The little Washington schoolgirl dressed in crisp crinoline, her pretty face ringed with curls and her young heart thumping in her chest like an imprisoned bird, held up the velvet ribbon from which hung a silver medal.
The handsome Indian, his face streaked with red and black paint, bent down. The girl carefully placed the ribbon about his neck and recited her rehearsed speech. The interpreter, to Colonel McKenney's disgust, clumsily translated the words. Then Petalesharo (Generous Chief) with great dignity thanked the schoolgirl for her kindness.
The scene in the living room of the home of the young Mary Rapine, a student in Miss White's Seminary for Select Young Ladies, was a moving climax to the Pawnee's visit to Washington. He and the delegation of Pawnee and their allied tribes would leave the capital in a few days, but it would be years before the wonderful tale connected with Petalesharo's life would be forgotten. Romantic, thrilling, brave, it had touched many female hearts, not only in Washington, but in all the eastern cities.
The story of how he had saved a young Comanche girl from a human sacrifice was first printed in the Washington National Intelligencer, then later reprinted by eastern newspapers. In the winter of 1821 the New York Commercial Advertiser published a florid eleven-stanza poem entitled "The Pawnee Brave." It became so popular with sentimental New Yorkers that they held parties in their stiff, chilly parlors to read aloud the poem and weep over the gallantry of this wilderness savage.
The Comanche girl was not the first prisoner Petalesharo had saved from the sacrificial pyre. Once before the young chief had defied his people to rescue a young Spanish boy who had been taken prisoner. When the boy's captor demanded he be burned at the stake in a public ceremony as a sacrifice to the Great Star (Morning Star, or Ho-Pir-i-Kuts), Petalesharo warned his father, chief of the Pawnee, " I will take the boy, like a brave, by force."
The old chief knew his son would kill the brave and cause a serious rift in the nation. Instead, he sent criers about the Pawnee villages asking for presents to buy the boy's freedom.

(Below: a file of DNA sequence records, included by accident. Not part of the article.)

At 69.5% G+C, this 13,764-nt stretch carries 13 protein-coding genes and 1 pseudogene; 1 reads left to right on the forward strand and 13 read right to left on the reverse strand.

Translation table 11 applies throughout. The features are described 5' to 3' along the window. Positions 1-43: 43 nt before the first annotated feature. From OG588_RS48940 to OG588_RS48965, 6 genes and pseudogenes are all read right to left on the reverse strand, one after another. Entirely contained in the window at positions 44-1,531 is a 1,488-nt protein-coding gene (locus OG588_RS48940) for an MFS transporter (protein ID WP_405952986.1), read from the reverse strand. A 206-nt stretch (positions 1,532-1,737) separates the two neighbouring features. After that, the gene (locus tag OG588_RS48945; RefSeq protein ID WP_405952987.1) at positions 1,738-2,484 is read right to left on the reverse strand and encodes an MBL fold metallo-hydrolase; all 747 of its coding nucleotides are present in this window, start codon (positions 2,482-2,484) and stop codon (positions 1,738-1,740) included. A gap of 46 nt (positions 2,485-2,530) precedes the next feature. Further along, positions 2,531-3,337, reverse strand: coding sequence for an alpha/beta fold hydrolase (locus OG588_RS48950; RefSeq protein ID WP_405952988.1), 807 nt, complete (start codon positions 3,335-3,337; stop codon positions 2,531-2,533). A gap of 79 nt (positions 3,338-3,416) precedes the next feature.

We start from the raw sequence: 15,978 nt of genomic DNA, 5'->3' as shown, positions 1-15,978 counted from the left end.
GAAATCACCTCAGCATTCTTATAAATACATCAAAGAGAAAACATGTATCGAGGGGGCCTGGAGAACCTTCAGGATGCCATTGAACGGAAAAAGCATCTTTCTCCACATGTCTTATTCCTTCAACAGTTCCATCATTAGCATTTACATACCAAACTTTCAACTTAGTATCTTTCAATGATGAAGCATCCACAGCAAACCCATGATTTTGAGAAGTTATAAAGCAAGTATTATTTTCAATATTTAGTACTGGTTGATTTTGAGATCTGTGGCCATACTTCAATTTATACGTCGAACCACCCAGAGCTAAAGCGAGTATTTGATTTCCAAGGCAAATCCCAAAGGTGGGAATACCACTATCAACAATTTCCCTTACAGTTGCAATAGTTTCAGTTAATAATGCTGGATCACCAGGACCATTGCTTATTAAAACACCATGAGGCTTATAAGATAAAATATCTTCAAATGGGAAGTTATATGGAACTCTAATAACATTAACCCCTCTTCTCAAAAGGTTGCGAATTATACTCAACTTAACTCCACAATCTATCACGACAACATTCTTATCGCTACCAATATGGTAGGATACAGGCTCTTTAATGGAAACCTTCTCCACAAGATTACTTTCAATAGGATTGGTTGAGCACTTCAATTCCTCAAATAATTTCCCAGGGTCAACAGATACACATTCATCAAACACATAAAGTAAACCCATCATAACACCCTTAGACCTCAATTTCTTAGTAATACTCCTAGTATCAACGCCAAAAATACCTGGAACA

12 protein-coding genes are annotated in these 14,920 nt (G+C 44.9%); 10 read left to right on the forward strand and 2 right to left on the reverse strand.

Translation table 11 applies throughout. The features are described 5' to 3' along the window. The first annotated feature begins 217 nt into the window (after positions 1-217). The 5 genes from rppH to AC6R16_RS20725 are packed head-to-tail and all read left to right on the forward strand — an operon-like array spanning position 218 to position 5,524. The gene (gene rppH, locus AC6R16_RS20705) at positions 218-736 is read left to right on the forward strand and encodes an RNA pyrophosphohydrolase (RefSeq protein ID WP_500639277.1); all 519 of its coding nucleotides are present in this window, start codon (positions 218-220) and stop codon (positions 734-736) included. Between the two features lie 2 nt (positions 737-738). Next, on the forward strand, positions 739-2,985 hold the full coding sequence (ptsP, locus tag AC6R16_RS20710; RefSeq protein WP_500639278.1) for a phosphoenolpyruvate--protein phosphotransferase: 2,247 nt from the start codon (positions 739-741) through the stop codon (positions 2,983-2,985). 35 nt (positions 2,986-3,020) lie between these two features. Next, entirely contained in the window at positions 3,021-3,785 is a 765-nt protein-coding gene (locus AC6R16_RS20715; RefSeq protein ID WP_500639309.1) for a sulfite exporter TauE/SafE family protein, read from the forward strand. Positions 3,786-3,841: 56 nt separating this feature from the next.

Piles of skin, knives, and trinkets were placed before the old man's wigwam. But the brave still refused to release his young captive. Petalesharo, infuriated, threatened to kill him if he didn't accept the presents. With Petalesharo's knife at his throat the brave not only freed the boy but agreed to let the gifts be sacrificed in his place.
Poles were erected on the spot where the boy was to have been burned, then the skins, strouding (coarse cloath or blankets used in Indian trade), and buckskins were slashed, hung from the piles, and burned.
Petalesharo was not successful in his third attempt to save a prisoner from sacrifice. In May 1833, together with an Indian agent, he tried to free a young Cheyenne girl who had been taken captive in a raid. Petalesharo, then chief, was lifting her to the saddle of the agent's horse when she was killed by a shower of arrows. When she fell, Petalesharo and the agent were overwhelmed by the mob that tore the young girl "limb from limb," and smeared her blood on the bodies of the assembled Pawnee.
Petalesharo was a member of the delegation of sixteen Indians, principally Pawnee, who came to Washington in the winter of 1821-1822 to be greeted by the President, his cabinet, most of Congress, and the entire Supreme Court.
On New Year's Day, 1822, Petalesharo and his braves performed a war dance in front of the White House before six thousands spectators. All businesses were closed for the day and Congress adjourned its session.
This portrait is undoubtedly one of the first McKenney commissioned Charles Bird King to do for his famous Indian Gallery. It was painted during Petalesharo's visit to Washington.